/More Than 2,200 Preserved Fetuses Found at Property of Dead Doctor, Officials Say – The New York Times

More Than 2,200 Preserved Fetuses Found at Property of Dead Doctor, Officials Say – The New York Times

The family of a doctor in Illinois discovered more than 2,200 medically preserved fetuses at his property a little over a week after his death, the authorities said.

The Will County Coroner’s Office received a call on Thursday from a lawyer representing the family of the doctor, Ulrich Klopfer, who died on Sept. 3, the Will County Sheriff’s Office said in a news release.

While going through Dr. Klopfer’s property, the family found 2,246 medically preserved fetal remains, the release said. At the request of the family, the lawyer asked the coroner’s office to remove the remains.

It was unclear how the fetuses were preserved, where on Dr. Klopfer’s property they were discovered or where exactly the property was. Public records showed the doctor owned a home in Crete, Ill., a village about 35 miles south of Chicago. The release only said officials responded to “an address in unincorporated Will County.”

The coroner’s office took possession of the remains. The release said that the doctor’s family was cooperating with the investigation and that there was no evidence that any medical procedures took place at the property.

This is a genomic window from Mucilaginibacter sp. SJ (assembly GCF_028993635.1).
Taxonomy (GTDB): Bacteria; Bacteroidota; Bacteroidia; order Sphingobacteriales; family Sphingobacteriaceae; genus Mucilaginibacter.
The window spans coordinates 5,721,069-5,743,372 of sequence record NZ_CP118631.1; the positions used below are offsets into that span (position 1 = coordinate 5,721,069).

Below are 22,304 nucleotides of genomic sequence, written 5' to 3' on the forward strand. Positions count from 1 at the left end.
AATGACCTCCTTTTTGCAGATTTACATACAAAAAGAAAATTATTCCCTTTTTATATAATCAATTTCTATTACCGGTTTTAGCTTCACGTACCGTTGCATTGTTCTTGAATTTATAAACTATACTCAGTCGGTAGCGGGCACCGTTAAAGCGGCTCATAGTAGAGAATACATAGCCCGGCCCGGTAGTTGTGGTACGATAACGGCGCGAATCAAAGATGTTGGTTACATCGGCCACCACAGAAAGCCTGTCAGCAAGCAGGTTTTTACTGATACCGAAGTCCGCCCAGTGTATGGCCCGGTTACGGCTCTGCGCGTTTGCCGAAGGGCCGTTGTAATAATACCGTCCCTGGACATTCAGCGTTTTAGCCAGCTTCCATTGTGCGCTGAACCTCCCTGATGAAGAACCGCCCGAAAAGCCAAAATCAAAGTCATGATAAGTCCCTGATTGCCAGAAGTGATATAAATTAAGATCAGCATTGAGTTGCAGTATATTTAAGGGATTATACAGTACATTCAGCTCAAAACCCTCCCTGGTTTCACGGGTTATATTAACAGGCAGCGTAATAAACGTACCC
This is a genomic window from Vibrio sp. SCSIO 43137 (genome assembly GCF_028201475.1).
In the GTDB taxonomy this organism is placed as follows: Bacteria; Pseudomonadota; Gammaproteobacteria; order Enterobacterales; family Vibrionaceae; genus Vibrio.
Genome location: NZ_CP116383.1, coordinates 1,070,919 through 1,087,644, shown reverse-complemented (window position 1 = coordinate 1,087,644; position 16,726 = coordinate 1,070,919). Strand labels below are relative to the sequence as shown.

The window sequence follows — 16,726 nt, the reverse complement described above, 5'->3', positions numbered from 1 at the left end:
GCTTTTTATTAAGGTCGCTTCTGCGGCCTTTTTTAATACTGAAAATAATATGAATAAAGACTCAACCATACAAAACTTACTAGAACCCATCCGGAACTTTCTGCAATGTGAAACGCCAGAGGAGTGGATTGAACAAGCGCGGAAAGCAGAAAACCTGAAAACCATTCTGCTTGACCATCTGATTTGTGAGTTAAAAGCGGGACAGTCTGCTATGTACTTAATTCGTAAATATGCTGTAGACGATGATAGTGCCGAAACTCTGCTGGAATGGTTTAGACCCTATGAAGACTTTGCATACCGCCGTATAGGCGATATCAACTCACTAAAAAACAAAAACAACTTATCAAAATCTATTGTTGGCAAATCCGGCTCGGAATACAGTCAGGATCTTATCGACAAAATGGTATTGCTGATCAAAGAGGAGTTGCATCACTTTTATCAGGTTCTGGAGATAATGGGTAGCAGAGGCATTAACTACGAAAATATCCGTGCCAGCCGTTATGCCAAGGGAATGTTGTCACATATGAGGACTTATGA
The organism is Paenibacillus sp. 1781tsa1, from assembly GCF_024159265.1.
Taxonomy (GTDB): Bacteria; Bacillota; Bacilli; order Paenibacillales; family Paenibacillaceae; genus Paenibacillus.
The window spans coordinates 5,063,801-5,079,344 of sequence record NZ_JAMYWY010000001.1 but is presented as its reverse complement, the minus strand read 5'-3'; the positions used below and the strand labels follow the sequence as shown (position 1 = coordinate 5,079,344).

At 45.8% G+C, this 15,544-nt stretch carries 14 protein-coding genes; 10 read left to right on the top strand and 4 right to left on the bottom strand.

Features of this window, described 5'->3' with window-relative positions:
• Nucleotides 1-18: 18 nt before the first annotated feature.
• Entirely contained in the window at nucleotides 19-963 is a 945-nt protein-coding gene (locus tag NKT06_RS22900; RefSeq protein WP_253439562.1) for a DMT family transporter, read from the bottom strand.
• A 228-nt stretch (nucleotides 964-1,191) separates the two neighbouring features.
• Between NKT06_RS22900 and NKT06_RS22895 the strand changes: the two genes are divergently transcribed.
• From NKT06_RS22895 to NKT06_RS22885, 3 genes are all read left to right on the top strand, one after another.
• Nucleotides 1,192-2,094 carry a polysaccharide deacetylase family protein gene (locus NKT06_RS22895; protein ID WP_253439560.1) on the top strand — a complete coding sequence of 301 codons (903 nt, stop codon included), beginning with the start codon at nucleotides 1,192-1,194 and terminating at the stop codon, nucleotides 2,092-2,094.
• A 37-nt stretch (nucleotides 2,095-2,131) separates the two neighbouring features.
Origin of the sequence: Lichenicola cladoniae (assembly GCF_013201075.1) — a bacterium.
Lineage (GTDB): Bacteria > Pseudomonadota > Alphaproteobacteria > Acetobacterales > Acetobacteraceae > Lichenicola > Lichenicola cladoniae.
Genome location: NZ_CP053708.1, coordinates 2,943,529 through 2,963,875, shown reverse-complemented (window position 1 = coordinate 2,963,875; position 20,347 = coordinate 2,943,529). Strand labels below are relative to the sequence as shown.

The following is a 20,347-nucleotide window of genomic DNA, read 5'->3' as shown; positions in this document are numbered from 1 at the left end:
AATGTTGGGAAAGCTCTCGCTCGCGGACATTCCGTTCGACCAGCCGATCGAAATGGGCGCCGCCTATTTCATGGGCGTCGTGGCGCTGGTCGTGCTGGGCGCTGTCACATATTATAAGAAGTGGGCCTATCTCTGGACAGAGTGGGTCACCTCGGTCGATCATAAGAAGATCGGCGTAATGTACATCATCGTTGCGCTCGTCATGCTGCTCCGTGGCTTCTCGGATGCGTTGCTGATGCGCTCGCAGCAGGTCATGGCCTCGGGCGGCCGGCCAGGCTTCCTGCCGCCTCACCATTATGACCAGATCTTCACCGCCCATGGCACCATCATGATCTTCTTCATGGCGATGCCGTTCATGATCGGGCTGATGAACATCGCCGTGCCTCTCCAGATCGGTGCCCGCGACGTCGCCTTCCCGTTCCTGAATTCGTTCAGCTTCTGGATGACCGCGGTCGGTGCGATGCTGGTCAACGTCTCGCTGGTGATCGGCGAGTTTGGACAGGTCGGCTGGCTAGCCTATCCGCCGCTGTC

A call to the Will County Sheriff’s Office was not returned and attempts to reach the Will County Coroner’s Office were unsuccessful. A person who answered the phone at Dr. Klopfer’s residence declined to comment.

Dr. Klopfer’s license history revealed that he was an osteopathic physician whose license was suspended for failure to keep abreast of current professional theory or practice, according to Indiana state records.

He had a practice in South Bend, Ind. and was also licensed to practice in Illinois but his license to practice there expired in the 1990s, according to state records.

State records showed that Dr. Klopfer had had licenses in Fort Wayne and Gary, Ind., where he performed abortions, The Journal Gazette of Fort Wayne reported. It described him as “likely Indiana’s most prolific abortion doctor in history with numbers going into the tens of thousands of procedures in multiple counties over several decades.”

The Women’s Pavilion, the abortion clinic where Dr. Klopfer worked, closed in 2016, The South Bend Tribune reported. Dr. Klopfer stopped performing abortions in November 2015, the site said.

The Journal Gazette said that Dr. Klopfer received a six-month license suspension in 2016 after a hearing with the Indiana Medical Licensing Board. He was found guilty of five of the nine charges he faced.

During the hearing, Dr. Klopfer told the story of an abortion he performed at a hospital on a 10-year-old girl who had been raped by her uncle.

Dr. Klopfer had not told the authorities and had let the girl return home with her parents, who chose not to seek charges against the relative, The Journal Gazette reported.

Dr. Klopfer also told the board that in his 43 years of practice, he had never lost a patient.

“Women get pregnant, men don’t,” Dr. Klopfer said during the hearing. “We need to respect women making a decision that they think is best in their life. I’m not here to dictate to anybody. I’m not here to judge anybody.”